I hate to divert from the basement. I really do. But my camera is dead and I can’t find the charger or card reader and I can’t get the photos off of it! AHH! So we will have to wait to share the basement plans for the kitchen and washer/dryer area. Sorry. I know I was on a roll. But I also know you guys like a beefy renovation post every week. I like a beefy sandwich every week….like a philly cheesesteak with bacon bits and extra mushrooms and cheese on really soft bread….so I get it. I do.
Man….is anyone else hungry now!?
Can someone deliver? Anyone?
Okay…let’s put the sandwiches on the back burner….literally…and let’s rewind a bit to visit the guest bathroom. Remember our guest bathroom? Well, I had so many people ask some really technical questions about putting in the shower, turning the tub area into a walk-in-shower, adding a shower niche, and….well…everything…that I thought I could revisit that room and show you some of the steps that we took to make that gorgeous bathroom functional.
Remember how I left off? This was the grand reveal….(click here if you want to see more)
And this is how it used to look…
Here are some more before photos to jog your memory….
And today I wanted to focus on this area….the shower. The floor to ceiling shower really is the crowning jewel of the room. I love how spacious it is with the glass frameless shower door and the tile that seems to just go on forever. It makes it feel so luxurious. And that niche in the back is the perfect addition to an otherwise useless space….we added that for guests to put their shampoos and soaps and it wasn’t as hard as you may think.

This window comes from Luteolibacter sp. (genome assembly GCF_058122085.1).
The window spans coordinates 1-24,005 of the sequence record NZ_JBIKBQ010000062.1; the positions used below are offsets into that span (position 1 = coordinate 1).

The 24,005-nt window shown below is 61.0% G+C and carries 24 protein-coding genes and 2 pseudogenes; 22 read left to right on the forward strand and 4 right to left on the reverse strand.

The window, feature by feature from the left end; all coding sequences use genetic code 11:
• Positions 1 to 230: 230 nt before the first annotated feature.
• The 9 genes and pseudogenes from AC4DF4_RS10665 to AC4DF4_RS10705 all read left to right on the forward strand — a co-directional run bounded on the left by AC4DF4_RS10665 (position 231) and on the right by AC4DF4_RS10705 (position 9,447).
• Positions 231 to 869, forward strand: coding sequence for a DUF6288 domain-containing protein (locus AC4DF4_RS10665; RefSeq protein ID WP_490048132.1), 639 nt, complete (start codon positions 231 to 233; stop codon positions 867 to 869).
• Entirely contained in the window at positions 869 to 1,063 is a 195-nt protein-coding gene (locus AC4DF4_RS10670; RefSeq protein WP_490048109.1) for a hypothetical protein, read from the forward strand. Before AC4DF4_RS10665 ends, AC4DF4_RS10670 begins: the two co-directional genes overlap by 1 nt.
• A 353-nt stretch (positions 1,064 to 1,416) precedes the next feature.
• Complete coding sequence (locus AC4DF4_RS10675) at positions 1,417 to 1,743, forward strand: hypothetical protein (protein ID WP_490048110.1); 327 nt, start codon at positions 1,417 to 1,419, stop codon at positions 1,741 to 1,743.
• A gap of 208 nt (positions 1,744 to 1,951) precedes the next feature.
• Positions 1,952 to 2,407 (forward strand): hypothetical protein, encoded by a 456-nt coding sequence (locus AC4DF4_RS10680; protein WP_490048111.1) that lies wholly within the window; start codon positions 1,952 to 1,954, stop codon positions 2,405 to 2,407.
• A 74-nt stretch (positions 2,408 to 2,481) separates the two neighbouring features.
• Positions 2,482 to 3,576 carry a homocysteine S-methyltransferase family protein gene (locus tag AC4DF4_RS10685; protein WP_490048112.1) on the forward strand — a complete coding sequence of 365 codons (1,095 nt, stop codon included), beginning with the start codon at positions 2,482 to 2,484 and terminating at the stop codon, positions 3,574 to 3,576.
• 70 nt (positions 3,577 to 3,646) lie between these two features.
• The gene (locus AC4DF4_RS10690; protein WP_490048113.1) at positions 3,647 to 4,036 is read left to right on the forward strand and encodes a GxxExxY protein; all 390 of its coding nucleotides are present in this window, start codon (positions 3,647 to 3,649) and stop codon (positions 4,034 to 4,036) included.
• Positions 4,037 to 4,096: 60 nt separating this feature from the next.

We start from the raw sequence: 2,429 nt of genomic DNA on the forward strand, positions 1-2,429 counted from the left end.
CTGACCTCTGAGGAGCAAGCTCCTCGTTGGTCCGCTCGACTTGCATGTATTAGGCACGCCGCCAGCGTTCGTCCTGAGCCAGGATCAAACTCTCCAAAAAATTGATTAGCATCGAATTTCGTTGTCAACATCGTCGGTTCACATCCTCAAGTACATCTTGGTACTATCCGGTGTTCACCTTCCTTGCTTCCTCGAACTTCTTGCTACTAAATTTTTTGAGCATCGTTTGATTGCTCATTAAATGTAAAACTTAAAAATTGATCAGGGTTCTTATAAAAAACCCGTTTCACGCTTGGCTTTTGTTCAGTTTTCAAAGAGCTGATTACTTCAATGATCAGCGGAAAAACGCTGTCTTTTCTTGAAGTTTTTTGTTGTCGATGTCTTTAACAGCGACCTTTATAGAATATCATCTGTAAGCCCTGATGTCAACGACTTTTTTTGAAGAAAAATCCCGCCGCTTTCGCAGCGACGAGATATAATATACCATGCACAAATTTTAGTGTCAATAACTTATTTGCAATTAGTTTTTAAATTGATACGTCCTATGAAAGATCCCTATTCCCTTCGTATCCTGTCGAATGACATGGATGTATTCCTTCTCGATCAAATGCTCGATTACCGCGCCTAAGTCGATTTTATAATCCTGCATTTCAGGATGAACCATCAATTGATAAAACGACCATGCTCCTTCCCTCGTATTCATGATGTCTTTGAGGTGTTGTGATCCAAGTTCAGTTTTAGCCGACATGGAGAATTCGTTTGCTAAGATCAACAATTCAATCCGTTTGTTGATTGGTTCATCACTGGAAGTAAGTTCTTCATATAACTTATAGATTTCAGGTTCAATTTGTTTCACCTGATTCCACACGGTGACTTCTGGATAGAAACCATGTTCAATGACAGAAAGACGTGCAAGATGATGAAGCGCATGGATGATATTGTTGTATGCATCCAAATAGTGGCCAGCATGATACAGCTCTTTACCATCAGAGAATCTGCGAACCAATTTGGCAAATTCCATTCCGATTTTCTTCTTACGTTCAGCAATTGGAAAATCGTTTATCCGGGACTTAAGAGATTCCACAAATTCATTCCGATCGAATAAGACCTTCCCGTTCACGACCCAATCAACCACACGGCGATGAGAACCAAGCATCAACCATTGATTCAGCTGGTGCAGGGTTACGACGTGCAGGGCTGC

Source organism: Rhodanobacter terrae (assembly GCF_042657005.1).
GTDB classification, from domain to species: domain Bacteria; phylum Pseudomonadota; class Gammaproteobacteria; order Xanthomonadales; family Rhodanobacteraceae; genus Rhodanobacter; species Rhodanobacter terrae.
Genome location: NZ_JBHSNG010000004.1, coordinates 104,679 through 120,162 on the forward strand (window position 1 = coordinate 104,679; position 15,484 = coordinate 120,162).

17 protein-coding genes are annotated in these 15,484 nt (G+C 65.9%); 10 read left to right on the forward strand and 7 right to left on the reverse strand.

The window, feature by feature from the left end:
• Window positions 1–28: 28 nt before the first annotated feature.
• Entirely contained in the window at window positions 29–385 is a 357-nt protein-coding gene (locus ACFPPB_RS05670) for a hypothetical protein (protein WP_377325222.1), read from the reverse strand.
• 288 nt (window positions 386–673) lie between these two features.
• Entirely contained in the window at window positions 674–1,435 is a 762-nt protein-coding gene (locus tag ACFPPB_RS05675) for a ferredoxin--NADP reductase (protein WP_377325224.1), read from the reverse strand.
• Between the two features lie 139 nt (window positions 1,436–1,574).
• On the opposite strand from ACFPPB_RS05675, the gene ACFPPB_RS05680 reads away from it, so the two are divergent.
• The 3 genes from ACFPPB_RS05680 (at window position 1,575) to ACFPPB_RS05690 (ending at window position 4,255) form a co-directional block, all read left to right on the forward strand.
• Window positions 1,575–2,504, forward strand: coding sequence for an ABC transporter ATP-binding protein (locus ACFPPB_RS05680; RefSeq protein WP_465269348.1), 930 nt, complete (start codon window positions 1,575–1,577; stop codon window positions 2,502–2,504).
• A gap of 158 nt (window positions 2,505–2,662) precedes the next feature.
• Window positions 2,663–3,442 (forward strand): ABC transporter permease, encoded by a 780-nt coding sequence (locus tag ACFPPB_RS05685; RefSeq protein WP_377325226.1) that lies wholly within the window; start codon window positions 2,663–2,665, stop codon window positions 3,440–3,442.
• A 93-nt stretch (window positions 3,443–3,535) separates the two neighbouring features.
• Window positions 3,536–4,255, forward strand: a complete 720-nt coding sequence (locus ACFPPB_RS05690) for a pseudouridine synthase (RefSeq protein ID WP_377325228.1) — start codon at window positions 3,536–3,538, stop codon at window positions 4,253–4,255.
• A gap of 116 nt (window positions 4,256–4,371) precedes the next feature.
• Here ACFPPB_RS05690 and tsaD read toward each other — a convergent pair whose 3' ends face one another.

Well, when the camera crew arrived (that’s right! Remember that everything was done when other people were staring at us through lenses!), we ripped into the old tile and removed it on the floor and the shower. We did get some help from a handyman that was hired by the film crew and his saw-zall. Since we were on a time crunch, everything needed to be done for demo in warp speed so that is why an extra pair of hands were necessary.
Jeremy and the handyman dragged out the bigger pieces and then the smaller stuff just ended up in a trash can. It felt so good to say sayonara to the old tile.
With all the old tile and the cement board gone, it was easy to see the plumbing and check out exactly what we needed to have the plumber do.
This area of the sink and toilet didn’t need any adjustments so we knew that all our notes would be focused to the tub-to-shower conversion.
Random sheets of tile anyone?
Oh and I should note that I did not know if I would put the niche for the showering accessories on the back wall (where it ended up) or the wall directly across from the shower controls. I had to make that decision based on the studs and the electrical. It was very clear after the walls were opened up that the niche would not go across from the controls and that my only option was to put it on the back wall. I think I probably would have ended up with that decision anyway but it always helps when you get the alternative ripped from your DIY loving hands.